On the other hand, the first detection unit 13L in the third embodiment is constituted so as to contain the limiter circuit (LMT) 58 inserted between the first coupler 14L and the first detector 15L. The concrete configuration of this limiter circuit 58 may be the configuration shown in FIG. 8 mentioned before. By this limiter circuit 58, the diode SD (15L) can be protected from the high transmission output in the high power mode. Note that if the coupler 14L is the loosely coupled type, it is also possible to omit the limiter circuit 58.

FIG. 12 is a view of a fourth embodiment based on the present invention. The basic concept of this fourth embodiment is the same as the third embodiment in the point that the detection voltage is obtained from the final stage amplifier 29′.

The difference resides in that the third embodiment has a voltage detecting type configuration, but in contrast, this fourth embodiment has a current detecting type configuration. When comparing the second detection units 13H of FIG. 10 and FIG. 12, in FIG. 12, this second detection unit 13H is configured by the current variation detecting circuit (I-DET) 66.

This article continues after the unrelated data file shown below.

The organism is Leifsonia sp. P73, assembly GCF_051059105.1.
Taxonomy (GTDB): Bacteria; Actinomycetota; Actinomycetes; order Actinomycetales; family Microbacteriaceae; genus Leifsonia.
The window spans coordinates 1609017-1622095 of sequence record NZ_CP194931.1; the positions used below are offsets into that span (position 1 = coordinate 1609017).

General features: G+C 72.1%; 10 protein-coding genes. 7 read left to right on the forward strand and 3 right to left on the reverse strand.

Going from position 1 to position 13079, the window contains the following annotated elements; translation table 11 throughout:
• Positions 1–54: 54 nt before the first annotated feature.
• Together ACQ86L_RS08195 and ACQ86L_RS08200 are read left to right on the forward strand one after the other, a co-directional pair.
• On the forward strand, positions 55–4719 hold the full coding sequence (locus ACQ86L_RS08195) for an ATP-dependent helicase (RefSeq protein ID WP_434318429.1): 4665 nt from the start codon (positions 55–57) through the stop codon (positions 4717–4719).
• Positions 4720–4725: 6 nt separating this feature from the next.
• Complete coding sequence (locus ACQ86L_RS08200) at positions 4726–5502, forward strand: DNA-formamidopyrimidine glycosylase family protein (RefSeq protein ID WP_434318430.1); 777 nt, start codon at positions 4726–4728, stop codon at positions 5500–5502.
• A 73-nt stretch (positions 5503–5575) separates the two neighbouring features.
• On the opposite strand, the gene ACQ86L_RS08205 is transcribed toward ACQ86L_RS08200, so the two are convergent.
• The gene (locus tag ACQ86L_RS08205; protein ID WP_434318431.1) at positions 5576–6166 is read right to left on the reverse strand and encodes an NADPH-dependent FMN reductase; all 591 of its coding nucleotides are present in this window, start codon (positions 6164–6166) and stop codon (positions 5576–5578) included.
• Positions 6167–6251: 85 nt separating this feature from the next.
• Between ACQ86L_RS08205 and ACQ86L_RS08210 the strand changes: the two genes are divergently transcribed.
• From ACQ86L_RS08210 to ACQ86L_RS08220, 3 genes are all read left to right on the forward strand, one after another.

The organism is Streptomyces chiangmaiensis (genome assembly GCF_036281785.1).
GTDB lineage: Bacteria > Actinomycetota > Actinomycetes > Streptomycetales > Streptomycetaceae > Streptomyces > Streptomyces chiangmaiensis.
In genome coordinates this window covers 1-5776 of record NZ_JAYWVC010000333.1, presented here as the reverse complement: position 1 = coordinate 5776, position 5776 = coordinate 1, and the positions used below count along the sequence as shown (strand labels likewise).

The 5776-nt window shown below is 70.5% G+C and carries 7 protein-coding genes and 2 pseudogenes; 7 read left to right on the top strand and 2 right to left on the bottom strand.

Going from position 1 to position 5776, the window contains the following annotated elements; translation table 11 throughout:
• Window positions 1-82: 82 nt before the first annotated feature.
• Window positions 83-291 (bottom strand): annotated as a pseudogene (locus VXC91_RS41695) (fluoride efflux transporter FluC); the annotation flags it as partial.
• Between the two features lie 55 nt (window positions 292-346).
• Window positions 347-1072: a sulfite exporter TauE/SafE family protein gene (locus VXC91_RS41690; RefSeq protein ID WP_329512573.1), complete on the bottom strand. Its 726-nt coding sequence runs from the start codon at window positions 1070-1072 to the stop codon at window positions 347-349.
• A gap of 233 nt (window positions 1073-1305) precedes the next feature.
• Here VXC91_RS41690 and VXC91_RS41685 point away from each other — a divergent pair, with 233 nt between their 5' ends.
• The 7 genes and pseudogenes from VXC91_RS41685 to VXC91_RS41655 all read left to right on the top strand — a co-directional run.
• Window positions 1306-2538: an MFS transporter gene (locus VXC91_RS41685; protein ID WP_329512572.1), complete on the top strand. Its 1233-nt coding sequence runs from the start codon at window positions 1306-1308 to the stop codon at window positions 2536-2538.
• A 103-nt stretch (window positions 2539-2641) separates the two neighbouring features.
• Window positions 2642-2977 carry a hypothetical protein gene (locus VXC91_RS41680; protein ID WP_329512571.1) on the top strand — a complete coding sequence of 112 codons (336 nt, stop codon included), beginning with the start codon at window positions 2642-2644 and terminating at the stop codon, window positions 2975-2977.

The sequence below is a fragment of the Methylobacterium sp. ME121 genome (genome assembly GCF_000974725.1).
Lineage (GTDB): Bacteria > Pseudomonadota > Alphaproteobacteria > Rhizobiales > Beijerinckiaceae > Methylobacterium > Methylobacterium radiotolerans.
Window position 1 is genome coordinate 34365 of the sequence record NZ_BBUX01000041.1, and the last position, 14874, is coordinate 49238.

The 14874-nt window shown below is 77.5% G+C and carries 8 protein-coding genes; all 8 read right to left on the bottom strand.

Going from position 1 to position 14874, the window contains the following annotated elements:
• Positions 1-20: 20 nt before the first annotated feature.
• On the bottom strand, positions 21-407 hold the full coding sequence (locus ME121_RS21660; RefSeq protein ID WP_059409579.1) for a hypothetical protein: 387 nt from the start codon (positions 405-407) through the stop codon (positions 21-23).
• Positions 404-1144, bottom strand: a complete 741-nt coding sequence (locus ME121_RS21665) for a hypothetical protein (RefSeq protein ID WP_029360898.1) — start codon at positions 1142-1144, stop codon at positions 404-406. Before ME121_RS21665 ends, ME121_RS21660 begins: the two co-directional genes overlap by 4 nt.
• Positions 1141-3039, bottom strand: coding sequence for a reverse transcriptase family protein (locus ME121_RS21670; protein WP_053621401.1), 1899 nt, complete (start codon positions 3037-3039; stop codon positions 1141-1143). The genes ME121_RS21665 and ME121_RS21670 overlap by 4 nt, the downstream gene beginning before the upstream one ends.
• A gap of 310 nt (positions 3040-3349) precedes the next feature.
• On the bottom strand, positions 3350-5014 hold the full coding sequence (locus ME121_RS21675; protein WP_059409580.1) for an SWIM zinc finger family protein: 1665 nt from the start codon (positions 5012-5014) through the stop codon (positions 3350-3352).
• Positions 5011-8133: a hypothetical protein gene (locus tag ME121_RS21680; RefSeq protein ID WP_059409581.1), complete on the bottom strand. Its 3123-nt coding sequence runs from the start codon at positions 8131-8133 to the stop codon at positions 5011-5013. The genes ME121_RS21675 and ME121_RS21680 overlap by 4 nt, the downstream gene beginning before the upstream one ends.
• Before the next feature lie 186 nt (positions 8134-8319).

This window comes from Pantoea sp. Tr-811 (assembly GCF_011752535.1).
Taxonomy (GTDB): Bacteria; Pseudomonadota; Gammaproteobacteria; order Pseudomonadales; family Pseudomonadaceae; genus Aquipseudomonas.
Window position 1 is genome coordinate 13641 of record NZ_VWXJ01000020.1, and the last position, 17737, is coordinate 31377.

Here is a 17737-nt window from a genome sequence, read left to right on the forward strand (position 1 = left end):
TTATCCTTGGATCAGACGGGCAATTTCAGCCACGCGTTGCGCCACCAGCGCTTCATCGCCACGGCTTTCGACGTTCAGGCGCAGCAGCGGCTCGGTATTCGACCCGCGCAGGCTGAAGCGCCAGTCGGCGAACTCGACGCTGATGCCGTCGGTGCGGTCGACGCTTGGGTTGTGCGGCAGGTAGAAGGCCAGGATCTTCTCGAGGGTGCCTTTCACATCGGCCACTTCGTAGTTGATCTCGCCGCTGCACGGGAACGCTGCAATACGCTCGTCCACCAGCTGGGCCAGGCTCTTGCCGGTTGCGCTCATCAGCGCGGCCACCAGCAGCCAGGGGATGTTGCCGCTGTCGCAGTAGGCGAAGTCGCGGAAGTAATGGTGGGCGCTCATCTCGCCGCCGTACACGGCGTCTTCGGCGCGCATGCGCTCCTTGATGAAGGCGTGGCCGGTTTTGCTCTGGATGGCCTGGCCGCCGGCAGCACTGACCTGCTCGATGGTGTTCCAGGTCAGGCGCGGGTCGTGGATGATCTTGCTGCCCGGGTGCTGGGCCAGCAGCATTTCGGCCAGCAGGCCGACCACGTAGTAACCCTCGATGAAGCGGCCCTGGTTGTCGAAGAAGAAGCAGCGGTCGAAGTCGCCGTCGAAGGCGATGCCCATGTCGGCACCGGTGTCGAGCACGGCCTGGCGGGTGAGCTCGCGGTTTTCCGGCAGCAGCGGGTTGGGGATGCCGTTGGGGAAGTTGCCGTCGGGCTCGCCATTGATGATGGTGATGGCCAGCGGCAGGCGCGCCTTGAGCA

Namely, this fourth embodiment is configured so that the first detection unit 13L comprises the first coupler 14L and the first detector 15L and the second detection unit 13H comprises a current variation detecting unit (I DET) 66 for detecting the amount of the variation of the current, flowing in the final stage transistor 61 forming the final stage amplifier 29′ of the RF band amplifier group 29 constituting the transmission power generating stage 11, varying along with the fluctuation of the transmission power Pout.